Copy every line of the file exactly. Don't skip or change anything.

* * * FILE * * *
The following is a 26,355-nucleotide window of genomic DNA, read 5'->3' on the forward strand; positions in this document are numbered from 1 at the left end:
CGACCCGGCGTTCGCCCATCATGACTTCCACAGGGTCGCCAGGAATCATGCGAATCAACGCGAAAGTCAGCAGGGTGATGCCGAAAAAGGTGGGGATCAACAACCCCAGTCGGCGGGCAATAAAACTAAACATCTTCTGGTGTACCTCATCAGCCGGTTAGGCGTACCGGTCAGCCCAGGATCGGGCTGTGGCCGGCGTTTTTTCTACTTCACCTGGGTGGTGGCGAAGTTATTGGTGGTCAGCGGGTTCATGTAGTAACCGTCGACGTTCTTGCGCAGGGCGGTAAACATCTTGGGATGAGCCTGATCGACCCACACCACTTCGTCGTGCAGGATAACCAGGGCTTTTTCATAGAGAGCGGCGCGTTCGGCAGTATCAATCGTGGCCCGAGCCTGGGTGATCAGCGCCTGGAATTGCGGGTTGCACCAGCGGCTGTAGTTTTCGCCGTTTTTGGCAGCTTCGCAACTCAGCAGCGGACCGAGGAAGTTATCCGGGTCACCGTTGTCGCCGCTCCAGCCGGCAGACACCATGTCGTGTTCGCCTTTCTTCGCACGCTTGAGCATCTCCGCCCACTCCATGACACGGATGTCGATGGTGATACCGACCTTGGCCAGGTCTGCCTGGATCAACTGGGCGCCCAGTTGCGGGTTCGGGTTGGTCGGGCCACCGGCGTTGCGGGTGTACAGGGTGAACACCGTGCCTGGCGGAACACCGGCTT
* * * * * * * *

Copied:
The following is a 26,355-nucleotide window of genomic DNA, read 5'->3' on the forward strand; positions in this document are numbered from 1 at the left end:
CGACCCGGCGTTCGCCCATCATGACTTCCACAGGGTCGCCAGGAATCATGCGAATCAACGCGAAAGTCAGCAGGGTGATGCCGAAAAAGGTGGGGATCAACAACCCCAGTCGGCGGGCAATAAAACTAAACATCTTCTGGTGTACCTCATCAGCCGGTTAGGCGTACCGGTCAGCCCAGGATCGGGCTGTGGCCGGCGTTTTTTCTACTTCACCTGGGTGGTGGCGAAGTTATTGGTGGTCAGCGGGTTCATGTAGTAACCGTCGACGTTCTTGCGCAGGGCGGTAAACATCTTGGGATGAGCCTGATCGACCCACACCACTTCGTCGTGCAGGATAACCAGGGCTTTTTCATAGAGAGCGGCGCGTTCGGCAGTATCAATCGTGGCCCGAGCCTGGGTGATCAGCGCCTGGAATTGCGGGTTGCACCAGCGGCTGTAGTTTTCGCCGTTTTTGGCAGCTTCGCAACTCAGCAGCGGACCGAGGAAGTTATCCGGGTCACCGTTGTCGCCGCTCCAGCCGGCAGACACCATGTCGTGTTCGCCTTTCTTCGCACGCTTGAGCATCTCCGCCCACTCCATGACACGGATGTCGATGGTGATACCGACCTTGGCCAGGTCTGCCTGGATCAACTGGGCGCCCAGTTGCGGGTTCGGGTTGGTCGGGCCACCGGCGTTGCGGGTGTACAGGGTGAACACCGTGCCTGGCGGAACACCGGCTT